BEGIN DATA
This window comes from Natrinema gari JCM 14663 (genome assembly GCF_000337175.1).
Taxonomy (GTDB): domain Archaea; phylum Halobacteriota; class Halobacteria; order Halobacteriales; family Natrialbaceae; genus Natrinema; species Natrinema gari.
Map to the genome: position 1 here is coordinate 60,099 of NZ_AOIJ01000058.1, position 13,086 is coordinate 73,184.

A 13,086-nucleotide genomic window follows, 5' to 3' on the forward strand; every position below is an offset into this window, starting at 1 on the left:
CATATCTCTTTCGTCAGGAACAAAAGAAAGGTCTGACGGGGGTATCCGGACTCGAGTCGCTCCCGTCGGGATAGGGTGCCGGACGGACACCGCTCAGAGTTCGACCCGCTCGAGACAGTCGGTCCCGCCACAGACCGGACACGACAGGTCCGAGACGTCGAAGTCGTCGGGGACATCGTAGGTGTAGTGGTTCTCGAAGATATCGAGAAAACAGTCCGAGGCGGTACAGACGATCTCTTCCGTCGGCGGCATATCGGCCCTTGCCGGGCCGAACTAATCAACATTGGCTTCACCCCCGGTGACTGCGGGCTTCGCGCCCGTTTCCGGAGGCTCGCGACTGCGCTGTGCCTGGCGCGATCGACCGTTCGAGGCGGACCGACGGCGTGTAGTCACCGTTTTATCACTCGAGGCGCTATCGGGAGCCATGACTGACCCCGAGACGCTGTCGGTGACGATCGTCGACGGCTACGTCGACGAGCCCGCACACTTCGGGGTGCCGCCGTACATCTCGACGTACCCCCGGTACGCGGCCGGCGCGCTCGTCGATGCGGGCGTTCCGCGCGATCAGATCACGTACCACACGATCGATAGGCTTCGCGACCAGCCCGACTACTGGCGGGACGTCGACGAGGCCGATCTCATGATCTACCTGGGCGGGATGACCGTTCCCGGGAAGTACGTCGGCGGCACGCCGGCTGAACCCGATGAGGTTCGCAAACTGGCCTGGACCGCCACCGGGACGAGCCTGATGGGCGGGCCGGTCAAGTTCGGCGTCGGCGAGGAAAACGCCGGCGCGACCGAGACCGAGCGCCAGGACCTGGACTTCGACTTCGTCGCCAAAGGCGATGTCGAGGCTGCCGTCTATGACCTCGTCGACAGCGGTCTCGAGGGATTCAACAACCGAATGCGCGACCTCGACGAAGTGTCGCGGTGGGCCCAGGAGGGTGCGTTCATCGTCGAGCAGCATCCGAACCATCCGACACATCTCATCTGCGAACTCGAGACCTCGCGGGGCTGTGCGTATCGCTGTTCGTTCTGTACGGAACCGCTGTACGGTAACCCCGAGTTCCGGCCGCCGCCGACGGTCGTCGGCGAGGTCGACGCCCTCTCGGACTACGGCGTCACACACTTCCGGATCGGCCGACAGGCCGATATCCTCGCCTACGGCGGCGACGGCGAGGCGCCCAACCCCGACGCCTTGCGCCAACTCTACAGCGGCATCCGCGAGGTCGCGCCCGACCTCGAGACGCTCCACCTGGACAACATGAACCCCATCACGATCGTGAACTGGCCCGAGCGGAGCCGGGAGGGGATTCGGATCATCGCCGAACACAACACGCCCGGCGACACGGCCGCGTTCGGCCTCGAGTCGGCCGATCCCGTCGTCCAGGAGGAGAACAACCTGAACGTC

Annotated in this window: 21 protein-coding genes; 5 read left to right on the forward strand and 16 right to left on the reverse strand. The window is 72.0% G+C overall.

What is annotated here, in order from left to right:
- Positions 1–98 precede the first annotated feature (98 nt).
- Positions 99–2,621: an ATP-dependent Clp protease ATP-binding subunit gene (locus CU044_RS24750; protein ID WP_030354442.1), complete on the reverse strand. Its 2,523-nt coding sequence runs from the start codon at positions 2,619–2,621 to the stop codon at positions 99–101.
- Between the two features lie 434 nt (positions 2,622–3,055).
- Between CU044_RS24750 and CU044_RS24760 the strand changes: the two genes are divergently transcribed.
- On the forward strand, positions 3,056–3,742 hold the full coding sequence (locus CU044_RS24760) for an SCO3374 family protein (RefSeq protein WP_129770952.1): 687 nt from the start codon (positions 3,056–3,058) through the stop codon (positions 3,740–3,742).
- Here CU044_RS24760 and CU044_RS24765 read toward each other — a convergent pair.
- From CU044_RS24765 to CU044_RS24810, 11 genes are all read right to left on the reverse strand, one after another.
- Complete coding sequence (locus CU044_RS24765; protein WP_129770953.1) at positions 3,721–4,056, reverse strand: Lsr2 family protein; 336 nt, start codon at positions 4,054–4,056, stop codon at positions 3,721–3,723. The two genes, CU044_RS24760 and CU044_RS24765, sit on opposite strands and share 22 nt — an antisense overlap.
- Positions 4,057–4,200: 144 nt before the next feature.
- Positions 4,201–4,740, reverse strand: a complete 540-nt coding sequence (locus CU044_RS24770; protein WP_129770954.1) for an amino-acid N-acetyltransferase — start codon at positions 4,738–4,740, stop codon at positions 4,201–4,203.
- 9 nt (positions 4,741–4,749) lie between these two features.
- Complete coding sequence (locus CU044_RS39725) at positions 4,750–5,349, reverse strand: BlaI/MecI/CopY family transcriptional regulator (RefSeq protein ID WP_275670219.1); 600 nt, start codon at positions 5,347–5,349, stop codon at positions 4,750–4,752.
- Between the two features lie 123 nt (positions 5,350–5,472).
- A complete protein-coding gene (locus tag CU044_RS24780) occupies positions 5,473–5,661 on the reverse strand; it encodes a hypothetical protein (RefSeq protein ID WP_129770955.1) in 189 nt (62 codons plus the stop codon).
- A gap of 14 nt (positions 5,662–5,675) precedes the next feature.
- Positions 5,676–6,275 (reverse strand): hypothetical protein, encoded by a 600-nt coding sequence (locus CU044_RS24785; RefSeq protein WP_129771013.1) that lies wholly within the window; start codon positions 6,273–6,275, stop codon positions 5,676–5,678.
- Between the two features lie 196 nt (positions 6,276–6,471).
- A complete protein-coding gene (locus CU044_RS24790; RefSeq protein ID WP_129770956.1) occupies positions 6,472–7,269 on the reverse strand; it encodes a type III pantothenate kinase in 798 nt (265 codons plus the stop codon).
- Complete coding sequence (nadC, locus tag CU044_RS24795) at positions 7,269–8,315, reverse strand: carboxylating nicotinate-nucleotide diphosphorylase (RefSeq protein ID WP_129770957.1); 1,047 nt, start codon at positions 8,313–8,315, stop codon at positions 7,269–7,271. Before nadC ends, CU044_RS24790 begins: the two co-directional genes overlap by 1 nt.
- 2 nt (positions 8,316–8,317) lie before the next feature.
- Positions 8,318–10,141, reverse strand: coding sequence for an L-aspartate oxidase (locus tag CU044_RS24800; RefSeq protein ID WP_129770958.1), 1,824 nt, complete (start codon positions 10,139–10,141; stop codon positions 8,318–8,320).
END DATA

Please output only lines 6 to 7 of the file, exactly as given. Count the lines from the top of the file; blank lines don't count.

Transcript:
Annotated in this window: 21 protein-coding genes; 5 read left to right on the forward strand and 16 right to left on the reverse strand. The window is 72.0% G+C overall.

What is annotated here, in order from left to right: